Nearly two thirds (64%) of parents with children at home say that broadband is a necessity for their children’s homework, with parents from Auckland (73%) most likely to hold this view, compared to parents from other centres.

The internet is beginning to rival the popularity of television for children, says Bonnar.

“Auckland kids appear to be the most avid users of the internet, with nearly 50% of the region’s parents saying their kids spend more time online than watching the telly.

“Parents also recognise the importance of monitoring what their kids are doing online. Nearly 70% of parents say they are more vigilant about monitoring online use than television watched.”

About the survey

Canstar Blue commissions Your Source to regularly survey 2,500 New Zealand consumers to measure their satisfaction across a range of products and services.

The outcomes reported here are from the 1,824 people within the survey group who currently have a broadband account in their name and pay the bills

Age Groups:

Gen Y: 18-29

Gen X: 30-44

Baby Boomers: 45+

*To view the full results of the Canstar Blue survey go to: www.canstarblue.co.nz

** Value for money is about the entire experience – a combination of satisfaction with the value for money of the service, billing, speed, reliability etc.

***Download quota value for money relates solely to downloads

ENDS

© Scoop Media

 
 
 
 
 
Business Headlines | Sci-Tech Headlines

 

RMTU: Mediation Between Lyttelton Port And Union Fails

The Rail and Maritime Union (RMTU) has opted to continue its overtime ban indefinitely after mediation with the Lyttelton Port of Christchurch (LPC) failed to progress collective bargaining. More>>

Earlier:

Science Policy: Callaghan, NSC Funding Knocked In Submissions

Callaghan Innovation, which was last year allocated a budget of $566 million over four years to dish out research and development grants, and the National Science Challenges attracted criticism in submissions on the government’s draft national statement of science investment, with science funding largely seen as too fragmented. More>>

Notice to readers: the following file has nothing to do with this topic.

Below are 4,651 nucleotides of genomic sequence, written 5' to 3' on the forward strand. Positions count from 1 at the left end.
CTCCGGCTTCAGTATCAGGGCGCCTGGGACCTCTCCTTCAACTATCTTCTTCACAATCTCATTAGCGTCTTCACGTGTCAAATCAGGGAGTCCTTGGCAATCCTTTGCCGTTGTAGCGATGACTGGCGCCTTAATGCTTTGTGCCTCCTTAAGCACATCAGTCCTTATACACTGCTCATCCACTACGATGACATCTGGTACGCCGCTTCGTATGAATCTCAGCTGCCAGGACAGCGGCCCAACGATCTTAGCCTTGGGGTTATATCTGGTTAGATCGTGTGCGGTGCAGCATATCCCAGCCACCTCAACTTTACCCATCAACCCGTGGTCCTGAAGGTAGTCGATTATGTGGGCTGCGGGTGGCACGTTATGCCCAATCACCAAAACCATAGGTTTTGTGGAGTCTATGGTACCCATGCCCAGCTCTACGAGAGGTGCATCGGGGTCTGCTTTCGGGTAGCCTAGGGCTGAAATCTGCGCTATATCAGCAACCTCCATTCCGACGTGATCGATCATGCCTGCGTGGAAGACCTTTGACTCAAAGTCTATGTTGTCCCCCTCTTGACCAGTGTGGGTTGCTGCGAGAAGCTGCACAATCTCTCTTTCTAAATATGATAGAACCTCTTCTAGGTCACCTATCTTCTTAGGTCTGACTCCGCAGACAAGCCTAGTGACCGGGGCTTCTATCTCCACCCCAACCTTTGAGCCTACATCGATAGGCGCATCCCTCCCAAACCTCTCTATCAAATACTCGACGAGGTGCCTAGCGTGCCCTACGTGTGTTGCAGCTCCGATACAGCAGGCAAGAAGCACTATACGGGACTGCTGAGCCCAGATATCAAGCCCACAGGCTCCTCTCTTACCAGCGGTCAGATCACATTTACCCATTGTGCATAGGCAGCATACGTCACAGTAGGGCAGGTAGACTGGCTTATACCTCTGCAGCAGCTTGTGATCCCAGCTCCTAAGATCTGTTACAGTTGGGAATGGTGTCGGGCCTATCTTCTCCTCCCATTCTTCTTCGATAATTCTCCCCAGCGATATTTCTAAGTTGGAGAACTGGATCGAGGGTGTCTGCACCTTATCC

ALSO:

Scoop Business: Spark, Voda And Telstra To Lay New Trans-Tasman Cable

Spark New Zealand and Vodafone, New Zealand’s two dominant telecommunications providers, in partnership with Australian provider Telstra, will spend US$70 million building a trans-Tasman submarine cable to bolster broadband traffic between the neighbouring countries and the rest of the world. More>>

ALSO:

More:

Statistics: Current Account Deficit Widens

New Zealand's annual current account deficit was $6.1 billion (2.6 percent of GDP) for the year ended September 2014. This compares with a deficit of $5.8 billion (2.5 percent of GDP) for the year ended June 2014. More>>

ALSO:

Still In The Red: NZ Govt Shunts Out Surplus To 2016

The New Zealand government has pushed out its targeted return to surplus for a year as falling dairy prices and a low inflation environment has kept a lid on its rising tax take, but is still dangling a possible tax cut in 2017, the next election year and promising to try and achieve the surplus pledge on which it campaigned for election in September. More>>

ALSO:

Job Insecurity: Time For Jobs That Count In The Meat Industry

“Meat Workers face it all”, says Graham Cooke, Meat Workers Union National Secretary. “Seasonal work, dangerous jobs, casual and zero hours contracts, and increasing pressure on workers to join non-union individual agreements. More>>

ALSO:

Get More From Scoop

 
 
Standards New Zealand

Standards New Zealand
 
 
 
 
 
 
 
 
Business
Search Scoop  
 
 
Powered by Vodafone
NZ independent news